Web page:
Tuesday, September 14, 2010

TIFF Capsules: Let Me In, Tamara Drewe, The Illusionist and Stone.

Normally my friend txtcritic who must remain anonymous just, well, texts me. Usually in the form of pithy sentence long reviews or moviegoing observations. But this time he sent capsules of his Toronto experience thus far. Enjoy.
"The Illusionist" shifts downgear from the infectious exuberance of "Triplets of Bellevile" to a more melancholy, low-key thing. It's largely lovely and endearing, but leaves one with a lot more to admire than to get caught up or involved in (though many others seem to be ringing the "masterpiece" bells). The film's incremental snowballing cynicism will ultimately leave you either profoundly sad or oddly cold/disengaged. I'm somewhat between the two, but I'd like another viewing. B

Leigh, Manville, Ruth Sheen & Jim Broadbent @ TIFF

"Another Year" belongs in Leigh's upper-tier. Lesley Manville gets the showy role. At first, I was ready to cry 'overhyped' but her character subtly shifts and slowly grows more downtrodden in such a realistic way that it will make some uncomfortable with recognition. As a whole, the movie's consistently absorbing and lovely in character detail, but Manville's performance is what makes it a heartbreaker. A-
Consensus definitely places Lesley Manville as an Oscar nominee. We already know that Oscar voters respond to the women in Mike Leigh pictures. But will it be a lead or supporting campaign? That probably depends on how the studio feels about her winning chances in either category. I'll be seeing this picture in a couple of weeks. I loved Manville & Broadbent's chemistry together in Topsy Turvy (1999) and though they're not a couple this time I hope they have plentiful scenes together.

Dominic Cooper and Gemma Arterton at the Tamara Drewe premiere to your left. About Stephen Frears latest....
Based on the graphic novel by Posy Simmonds, "Tamara Drewe" constantly alternates between amusing and irritating. It's devoid of substance and aggressively quirky, while never being less than watchable. Certainly a change of pace for Stephen Frears, but makes you wonder why he decided to make this movie. Tamara (Gemma Arterton) is an empty vessel who barely registers as a character and the only one who gives a performance of any depth or complexity is Tamsin Greig as a cuckolded wife. B-/C+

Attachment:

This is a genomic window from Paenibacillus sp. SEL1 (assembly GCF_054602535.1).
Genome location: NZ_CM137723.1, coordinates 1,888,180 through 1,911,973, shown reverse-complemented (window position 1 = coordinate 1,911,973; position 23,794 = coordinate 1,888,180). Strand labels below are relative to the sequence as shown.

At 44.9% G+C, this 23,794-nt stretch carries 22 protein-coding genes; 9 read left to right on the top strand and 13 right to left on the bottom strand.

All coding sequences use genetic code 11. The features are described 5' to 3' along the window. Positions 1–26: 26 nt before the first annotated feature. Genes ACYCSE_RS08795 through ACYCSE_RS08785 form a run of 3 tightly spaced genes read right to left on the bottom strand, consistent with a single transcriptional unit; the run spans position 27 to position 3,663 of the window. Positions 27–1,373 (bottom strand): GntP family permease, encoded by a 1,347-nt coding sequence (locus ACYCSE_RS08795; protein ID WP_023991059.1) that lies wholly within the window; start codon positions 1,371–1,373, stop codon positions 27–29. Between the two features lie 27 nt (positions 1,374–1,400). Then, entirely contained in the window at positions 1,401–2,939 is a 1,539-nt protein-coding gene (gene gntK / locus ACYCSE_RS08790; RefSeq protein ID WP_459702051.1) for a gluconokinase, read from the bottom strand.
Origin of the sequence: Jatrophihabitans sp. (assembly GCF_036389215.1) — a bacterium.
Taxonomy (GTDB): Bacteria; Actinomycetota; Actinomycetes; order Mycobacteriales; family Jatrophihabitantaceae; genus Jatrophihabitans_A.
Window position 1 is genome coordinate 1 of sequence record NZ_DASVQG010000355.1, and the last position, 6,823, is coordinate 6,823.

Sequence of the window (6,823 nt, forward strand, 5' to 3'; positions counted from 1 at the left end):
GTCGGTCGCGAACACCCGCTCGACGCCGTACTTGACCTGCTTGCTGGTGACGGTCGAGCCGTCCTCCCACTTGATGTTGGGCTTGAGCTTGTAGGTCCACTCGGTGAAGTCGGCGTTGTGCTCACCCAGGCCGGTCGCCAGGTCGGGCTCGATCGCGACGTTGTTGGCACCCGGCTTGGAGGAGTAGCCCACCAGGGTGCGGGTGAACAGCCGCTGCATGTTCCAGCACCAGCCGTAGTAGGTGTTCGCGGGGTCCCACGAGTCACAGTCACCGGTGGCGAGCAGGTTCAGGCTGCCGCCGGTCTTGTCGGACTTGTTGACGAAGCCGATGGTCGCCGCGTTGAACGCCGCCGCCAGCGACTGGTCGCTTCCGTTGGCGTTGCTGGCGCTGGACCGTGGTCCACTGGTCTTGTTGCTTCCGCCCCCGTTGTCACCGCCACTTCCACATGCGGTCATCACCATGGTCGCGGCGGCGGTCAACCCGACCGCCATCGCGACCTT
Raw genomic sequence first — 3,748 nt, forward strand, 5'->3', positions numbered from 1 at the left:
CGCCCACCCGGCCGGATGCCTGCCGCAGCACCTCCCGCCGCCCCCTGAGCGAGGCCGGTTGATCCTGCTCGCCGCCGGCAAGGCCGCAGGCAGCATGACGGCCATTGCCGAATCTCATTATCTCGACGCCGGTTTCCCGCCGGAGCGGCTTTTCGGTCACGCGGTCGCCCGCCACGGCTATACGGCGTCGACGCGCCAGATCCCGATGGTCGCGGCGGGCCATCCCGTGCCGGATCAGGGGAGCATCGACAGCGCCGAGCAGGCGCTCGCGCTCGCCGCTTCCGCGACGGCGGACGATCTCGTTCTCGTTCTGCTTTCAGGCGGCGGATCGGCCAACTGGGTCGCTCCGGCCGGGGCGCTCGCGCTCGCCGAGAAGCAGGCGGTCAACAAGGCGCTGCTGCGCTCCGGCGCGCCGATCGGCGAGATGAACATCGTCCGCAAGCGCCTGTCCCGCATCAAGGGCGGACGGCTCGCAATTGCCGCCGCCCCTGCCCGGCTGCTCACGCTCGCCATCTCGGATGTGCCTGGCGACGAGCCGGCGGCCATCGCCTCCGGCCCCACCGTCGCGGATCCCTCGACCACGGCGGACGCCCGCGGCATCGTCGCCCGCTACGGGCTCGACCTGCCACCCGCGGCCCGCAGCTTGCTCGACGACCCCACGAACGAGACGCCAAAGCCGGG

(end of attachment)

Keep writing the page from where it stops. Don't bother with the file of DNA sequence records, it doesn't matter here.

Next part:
Though it's to be commended for reaching for something beyond the conventional movie the trailers are selling, "Stone" only barely falls just short of Trainwreck designation. It has enough batshit moments to never lose your interest, but it's ultimately the very definition of a "mess"; there's nary a coherent thought in its head. No one seems to have been given much direction, and we're as dumbfounded as how we should feel about their characters as they seem to be. De Niro shows early signs that this will be his first inspired performance in years but then loses his way, and I never could quite get a handle on what Edward Norton or Milla Jovovich were doing. D+
Finally, the early buzz on Let Me In is good dashing our hopes that critics would crucify it. Now normally we don't root against pictures we haven't seen but why was it remade in the first place? Read on...
While "Let Me In" remains an 'unnecessary' remake throughout, Matt Reeves has crafted a surprisingly successful, respectful 'cover' version of the beloved "Let the Right One In." Aside from one or two (superb) sequences, and some amped-up suspense and gore, not much new has been added here. What most impresses is how the film avoids pretty much every possible expected "remake" decision where it could have pandered or "broadened" appeal or caved to general American sensibilities. Reeves absolutely nails the tone of the original film, imposes largely the same look (often even paying homage to the original shot compositions), and the perfectly cast chief actors -- Chloe Grace Moretz, Kodi Smit-McPhee, Richard Jenkins, Elias Koteas -- feel just right in their roles. Skeptics, put away your knives. I think you'll be pleasantly surprised. A-